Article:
So I will, of course, be paying you in quarters. (Why this fit of pique, you ask? Well, the Assessor-Recorder’s office is about to raise the fee to file certain real estate documents from a whopping $2 to an even more whopping $3. Hmph.) Let’s slowly count out twelve quarters, whilst glaring, shall we? One … two … three …
Complaints across the city on the loudness of tour bus guides have been heard loud and clear by City officials, who are looking into ways to turn off the snare in our headphones and pipe down the volume of bus microphones.
Today’s SF Weekly includes an in-depth review of some dangerous driving that helps the city’s cabbies make an extra buck. (WARNING: If you are a frequent flier to or from SFO who regularly takes cabs, you may not want to read this article. And please buy a BART pass immediately.)
Their key nemesis – vegetables – will soon be EVERYWHERE, as Mayor Gavin Newsom’s Vegetable Garden Reign of Terror kicks off. From zucchini to broccoli to peas to those icky green things with the other stuff on them, those horrible, horrible vegetables will be not only on dinner plates, but on roofs of buildings, median strips, and even treehouses! We’re waiting to hear back exactly what the response will be from Eight Year Old Boys Inc., but we understand the counter-offensive involves Super-Squirters. (Nope, the eight year old boys are not thinking it through, again.)
Facing severe budget problems, San Francisco City departments across the board look to raise fees on everything from parking to hazardous waste disposal. Several city business owners are worried that the new fees, some beginning as early as next month, will promptly squeeze the life out of their businesses.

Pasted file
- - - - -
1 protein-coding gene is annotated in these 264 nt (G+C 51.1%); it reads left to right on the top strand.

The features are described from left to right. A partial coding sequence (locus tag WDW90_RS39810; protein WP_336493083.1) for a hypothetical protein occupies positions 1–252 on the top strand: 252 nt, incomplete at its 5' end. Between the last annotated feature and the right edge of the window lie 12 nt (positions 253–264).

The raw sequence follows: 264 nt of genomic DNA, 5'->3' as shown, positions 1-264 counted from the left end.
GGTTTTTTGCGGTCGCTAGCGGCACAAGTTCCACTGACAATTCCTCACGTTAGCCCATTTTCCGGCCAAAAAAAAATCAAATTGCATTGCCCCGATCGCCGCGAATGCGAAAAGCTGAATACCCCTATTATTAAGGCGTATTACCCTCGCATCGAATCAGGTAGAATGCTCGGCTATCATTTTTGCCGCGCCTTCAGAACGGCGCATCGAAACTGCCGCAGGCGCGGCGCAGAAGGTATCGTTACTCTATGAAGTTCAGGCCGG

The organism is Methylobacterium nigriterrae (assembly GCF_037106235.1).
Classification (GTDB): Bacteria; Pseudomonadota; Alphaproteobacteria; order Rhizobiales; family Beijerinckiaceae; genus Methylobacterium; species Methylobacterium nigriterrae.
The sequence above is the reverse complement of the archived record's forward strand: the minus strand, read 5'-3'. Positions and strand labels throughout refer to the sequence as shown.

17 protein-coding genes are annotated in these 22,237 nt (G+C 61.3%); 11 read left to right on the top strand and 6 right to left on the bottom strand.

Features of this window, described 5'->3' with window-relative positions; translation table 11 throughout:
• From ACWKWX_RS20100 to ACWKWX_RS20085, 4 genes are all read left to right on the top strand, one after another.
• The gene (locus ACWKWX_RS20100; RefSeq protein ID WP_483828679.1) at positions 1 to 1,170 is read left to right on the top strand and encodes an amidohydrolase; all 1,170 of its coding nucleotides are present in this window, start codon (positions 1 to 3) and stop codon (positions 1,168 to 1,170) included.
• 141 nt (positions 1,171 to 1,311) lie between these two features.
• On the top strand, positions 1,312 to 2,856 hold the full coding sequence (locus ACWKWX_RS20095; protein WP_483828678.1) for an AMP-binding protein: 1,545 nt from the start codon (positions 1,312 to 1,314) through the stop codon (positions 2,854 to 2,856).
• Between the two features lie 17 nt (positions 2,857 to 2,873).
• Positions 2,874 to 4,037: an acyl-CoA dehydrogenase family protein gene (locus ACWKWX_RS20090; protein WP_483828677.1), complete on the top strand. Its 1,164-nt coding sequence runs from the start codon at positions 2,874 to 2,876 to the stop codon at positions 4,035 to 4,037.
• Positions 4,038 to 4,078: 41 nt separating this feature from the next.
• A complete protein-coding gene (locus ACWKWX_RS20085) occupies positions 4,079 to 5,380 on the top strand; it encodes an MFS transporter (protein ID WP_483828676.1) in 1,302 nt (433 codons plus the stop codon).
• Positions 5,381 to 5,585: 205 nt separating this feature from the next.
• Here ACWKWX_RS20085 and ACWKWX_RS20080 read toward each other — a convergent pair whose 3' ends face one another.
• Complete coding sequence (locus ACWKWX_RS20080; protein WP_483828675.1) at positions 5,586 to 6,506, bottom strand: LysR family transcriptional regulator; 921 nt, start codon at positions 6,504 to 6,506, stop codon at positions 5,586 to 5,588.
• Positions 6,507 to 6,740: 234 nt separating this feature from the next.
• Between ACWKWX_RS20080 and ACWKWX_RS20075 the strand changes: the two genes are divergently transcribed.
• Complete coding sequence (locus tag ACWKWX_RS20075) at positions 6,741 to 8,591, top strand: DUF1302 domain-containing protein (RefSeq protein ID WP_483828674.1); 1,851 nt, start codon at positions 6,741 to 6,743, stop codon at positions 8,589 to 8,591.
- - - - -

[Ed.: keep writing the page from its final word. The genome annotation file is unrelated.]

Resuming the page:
It’s the public’s turn to weigh in on the proposed renaming of Third Street to Willie L. Brown Jr. Boulevard and (with no disrespect to the former mayor, of course) most people think that it’s going to be more trouble than it’s worth. I think it all comes down to the fact that the T-Willie Brown doesn’t roll off the tongue nearly as nicely as the T-Third.
SFMTA officials report that they may soon be changing the way the agency monitors arrival and departure times on its entire transit fleet. Current traffic checkers question the accuracy and the changes’ effects on their jobs.
With the pragmatism of a (non-practicing) attorney and the creativity of a classically-trained musician, Taylor brings a unique perspective to Barbary Coast Consulting. When he’s not helping guide his clients through the frothy world of San Francisco politics, Taylor can be found either walking his pit bull around the Castro or frantically practicing for an upcoming concert.